One of the best ways to improve your story point estimations is to review past sprints and analyze the accuracy of your team’s estimations. Did they underestimate or overestimate certain user stories? Why did this happen, and what can the team do in future sprints to avoid similar issues with estimation?
An example would be if the team consistently underestimates the effort and complexity of user stories related to a certain feature or technology. In this case, the team can make a note to add an extra buffer when estimating future stories involving that feature or technology.
By continuously reflecting on past sprints and adjusting your story point estimates accordingly, you can improve the accuracy and effectiveness of your agile planning. You can also re-evaluate and re-adjust your chosen sequence and baseline story for better estimation.
Story Points vs. Hours – Why We Use Hours for Agile Estimation
When it comes to agile estimation, there are two popular options: story points and hours/days. Both have their own benefits and drawbacks, so it can be difficult to decide which is the better option for your team.
Here are the pros and cons of both to help you make an informed decision.
Pros and Cons of Story Points
One of the greatest benefits of using story points in agile development is that they are easier to estimate. Instead of trying to predict exactly how many hours a specific task will take, the team can simply assign it a value based on their understanding of effort and complexity.
However, one drawback of using story points is that they are not very accurate. This is one of the biggest reasons we prefer using hours over story points.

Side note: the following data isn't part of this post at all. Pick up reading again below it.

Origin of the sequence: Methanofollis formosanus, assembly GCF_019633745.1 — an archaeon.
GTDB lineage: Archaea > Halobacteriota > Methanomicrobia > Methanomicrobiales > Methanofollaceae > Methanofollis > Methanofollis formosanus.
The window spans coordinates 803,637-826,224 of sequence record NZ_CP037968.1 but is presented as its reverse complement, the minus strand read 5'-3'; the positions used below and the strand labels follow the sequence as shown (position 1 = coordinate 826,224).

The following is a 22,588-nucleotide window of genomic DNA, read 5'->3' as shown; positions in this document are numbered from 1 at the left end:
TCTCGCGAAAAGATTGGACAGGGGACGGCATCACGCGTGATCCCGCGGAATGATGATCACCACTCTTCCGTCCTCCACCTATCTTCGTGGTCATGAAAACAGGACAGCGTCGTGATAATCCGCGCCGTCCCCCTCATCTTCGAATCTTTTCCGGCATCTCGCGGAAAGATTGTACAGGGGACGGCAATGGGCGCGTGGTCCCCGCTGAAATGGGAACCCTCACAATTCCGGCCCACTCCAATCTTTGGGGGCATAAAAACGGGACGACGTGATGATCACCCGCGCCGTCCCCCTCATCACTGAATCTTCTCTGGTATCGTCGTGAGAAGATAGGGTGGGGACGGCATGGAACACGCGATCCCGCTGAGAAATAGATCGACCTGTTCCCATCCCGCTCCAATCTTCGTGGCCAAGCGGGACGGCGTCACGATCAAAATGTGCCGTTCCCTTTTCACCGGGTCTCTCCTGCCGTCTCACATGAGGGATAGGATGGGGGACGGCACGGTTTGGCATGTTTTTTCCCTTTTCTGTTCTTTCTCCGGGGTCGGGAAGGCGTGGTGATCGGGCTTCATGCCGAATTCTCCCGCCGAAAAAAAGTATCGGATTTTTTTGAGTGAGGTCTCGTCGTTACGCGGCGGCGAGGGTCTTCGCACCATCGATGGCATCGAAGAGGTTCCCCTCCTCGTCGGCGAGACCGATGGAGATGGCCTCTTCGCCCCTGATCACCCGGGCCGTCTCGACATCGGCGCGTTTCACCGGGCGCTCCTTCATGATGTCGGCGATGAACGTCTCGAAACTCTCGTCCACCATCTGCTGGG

Story points can also be confusing. What one team might estimate as a 13, another team could estimate as an 8.
Also, when given a story point, you can’t tell how much time that specific user story would need to be implemented. Consequently, this can make it harder to allot time accurately and track project progress.
If you decide to use story points, we’d like to advise you against calculating your team’s average story points to settle disagreements. Instead, open the floor for a discussion if every team member comes up with a different figure after a planning poker session. Understand everyone’s reasoning, then let the team come up with a reasonable score.
Pros and Cons of Hours/Days
When estimating effort in hours or days, you are dealing with an absolute measure of time instead of a relative measure like story points. This makes this approach more reliable, and that’s why we love it. It eliminates the potential for bias or inconsistency in estimation.
Everyone clearly understands what a certain number of hours or days means in terms of the time required to complete a task.
Another reason that makes the hours/days approach better is that it gives a clearer idea of when tasks will be completed. This can help with sprint planning and agile project management. Moreover, it allows you to track project progress more accurately.
It’s not all glamorous with this estimation technique, though. One notable downside is that it can often be challenging to predict the amount of time a specific task will take. This can lead to incorrect estimations and throw off project planning and scheduling. That’s why we find it reasonable for a new/junior team to use the story points method (because it’s simpler).
Ultimately, it’s up to your team and what works best for them in terms of agile estimation. Both story points and hours/days have their own advantages and drawbacks. Experimenting with both options may help you find the right fit for your team.
What’s more important is that your chosen estimation method helps improve overall productivity and planning in your agile development process.
No matter which estimation method your team uses, it’s important to remember that agile planning is a dynamic process. It requires constant communication between team members and flexibility in adapting to changing project needs and priorities.
By regularly reviewing past sprints and adjusting story point estimates accordingly, your team can continuously improve the accuracy and effectiveness of your agile planning process. This, in turn, can lead to better project productivity and success.